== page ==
‘There is room for multiple services’: Sezzle CEO Charlie Youakim on the future of buy now, pay later
The buy now, pay later (BNPL) space has grown tremendously in recent years. BNPL services’ popularity, both via retail partnership and among shoppers, has soared in the U.S. during the pandemic. This growth is beginning to result in consolidation, such as Square’s recent acquisition of Afterpay.
Now, as the competition grows, these startups are increasingly focused on customer retention, as well as building brand ubiquity among Americans.
Sezzle is one installment payments service that’s looking to carve out its own niche. The company — which was founded in 2016 and currently has 2.9 million active customers — started out by courting small and medium-sized businesses. Sezzle offers interest-free installment plans, while charging late fees for missed payments.
More recently, Sezzle has pushed to forge partnerships with larger retailers, such as Target and GameStop. The company is also expanding its suite of products to include tools to help customers build their credit.
Charlie Youakim, CEO of the Minneapolis-based Sezzle, spoke to Modern Retail about the challenges of operating a BNPL service, and areas that he believes are still untapped by this new generation of fintech companies. This interview has been edited for length and clarity.
What are some of the new offerings you’ve added in response to pandemic era growth?
Our core product doesn’t have an impact on credit, but is a good training wheels for borrowing. Our surveys of Gen Z users showed that 50% of our customers didn’t want us to touch their credit, while the other 50% wanted their payments to contribute to their credit score. We added the credit-building Sezzle Up last November, for which we report the spending limit every month to the credit bureaus. We also began offering rewards via Sezzle Spend to attract customers to the service for the long term.
Young consumers, specifically, have gravitated toward BNPL services and away from interest and rewards cards-based credit cards. So there is a big opportunity to cater to this demographic’s needs and grow along with their spending habits.
There is major competition in the BNPL space currently. What helps you stand out to brands?
Despite the competition, I think there is room for multiple services to work with brands. For example, big-box retailers look for specific partners that can deliver flexibility and reliability for large volumes of transactions. So they tend to attach their brands to certain services.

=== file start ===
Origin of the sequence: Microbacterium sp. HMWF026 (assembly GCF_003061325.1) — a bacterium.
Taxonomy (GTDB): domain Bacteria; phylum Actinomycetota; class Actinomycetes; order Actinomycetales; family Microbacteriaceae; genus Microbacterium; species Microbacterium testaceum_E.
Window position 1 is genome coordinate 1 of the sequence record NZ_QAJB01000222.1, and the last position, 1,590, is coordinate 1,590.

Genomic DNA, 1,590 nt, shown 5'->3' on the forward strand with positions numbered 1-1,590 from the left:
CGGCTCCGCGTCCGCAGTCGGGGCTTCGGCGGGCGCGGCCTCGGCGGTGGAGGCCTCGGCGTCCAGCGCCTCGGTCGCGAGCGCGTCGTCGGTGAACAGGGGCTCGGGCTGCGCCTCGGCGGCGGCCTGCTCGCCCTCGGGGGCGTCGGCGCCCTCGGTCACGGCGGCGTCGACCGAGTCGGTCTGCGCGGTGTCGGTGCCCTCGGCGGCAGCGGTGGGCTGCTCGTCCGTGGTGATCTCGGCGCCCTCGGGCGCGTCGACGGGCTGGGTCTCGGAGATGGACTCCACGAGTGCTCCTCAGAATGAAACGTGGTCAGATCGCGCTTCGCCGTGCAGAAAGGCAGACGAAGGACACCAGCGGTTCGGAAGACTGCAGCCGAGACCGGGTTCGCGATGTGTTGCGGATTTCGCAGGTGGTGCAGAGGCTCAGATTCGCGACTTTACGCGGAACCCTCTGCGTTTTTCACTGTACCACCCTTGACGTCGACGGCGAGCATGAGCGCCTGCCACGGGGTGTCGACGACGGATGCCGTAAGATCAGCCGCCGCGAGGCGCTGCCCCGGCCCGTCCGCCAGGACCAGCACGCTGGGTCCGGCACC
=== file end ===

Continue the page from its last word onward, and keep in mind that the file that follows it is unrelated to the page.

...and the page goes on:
Many retailers already have some sort of private label payment option or credit card, and we want to be complementary to their existing lending approach. We don’t want to do it all. Our focus is on being a wallet that partners with banks, like TD and Ally Bank, which have more experience lending long term. We also recently launched a Discover Card partnership as part of our next growth-focused steps.
You also recently announced a Target partnership. How does the deal help expose you to more national consumers?
Until this year, we were mainly growing in the SMBs space, and currently have 34,000 merchants in North America. But we wanted to get into the enterprise segment because our long-term goal is to be ubiquitous among consumers. We first signed with Target in late 2020 and have now signed a long-term contract with them. Target is a pinnacle partner for us because we’ve always had lower clout due to launching after the other popular BNPL startups.
BNPL players have been criticized for hidden fees and lack transparency. How are you approaching marketing while keeping consumer protection in mind?
Financial education is generally lacking in the U.S., with many young people learning about credit and debt through trial and error or from parents, if they’re lucky. Being known for transparency and safety helps with this. We just got certified as a B Corporation and want to lean further into the social responsibility that comes with it.
Our product launched as a no-hit to credit option because we felt it was the right approach at the time. On the other hand, Sezzle U is our educational tool that helps young users pick the right product, and eventually graduate to our credit-affecting plans.
In-store use is heating up among buy now, pay later players. What’s your approach to physical spending?
The BNPLs are all headed into the offline world, which is the next frontier in this space. However, it’s also much trickier than online transactions because you have to get integrated with stores’ existing POS. Our integration allows customers to walk up to the register and tap with their Sezzle virtual card to pay. One area that BNPL is still catching up to is the rewards that private label and store credit cards have offered. There is still a big opportunity to modernize that relationship between retail and shoppers with flexible spending.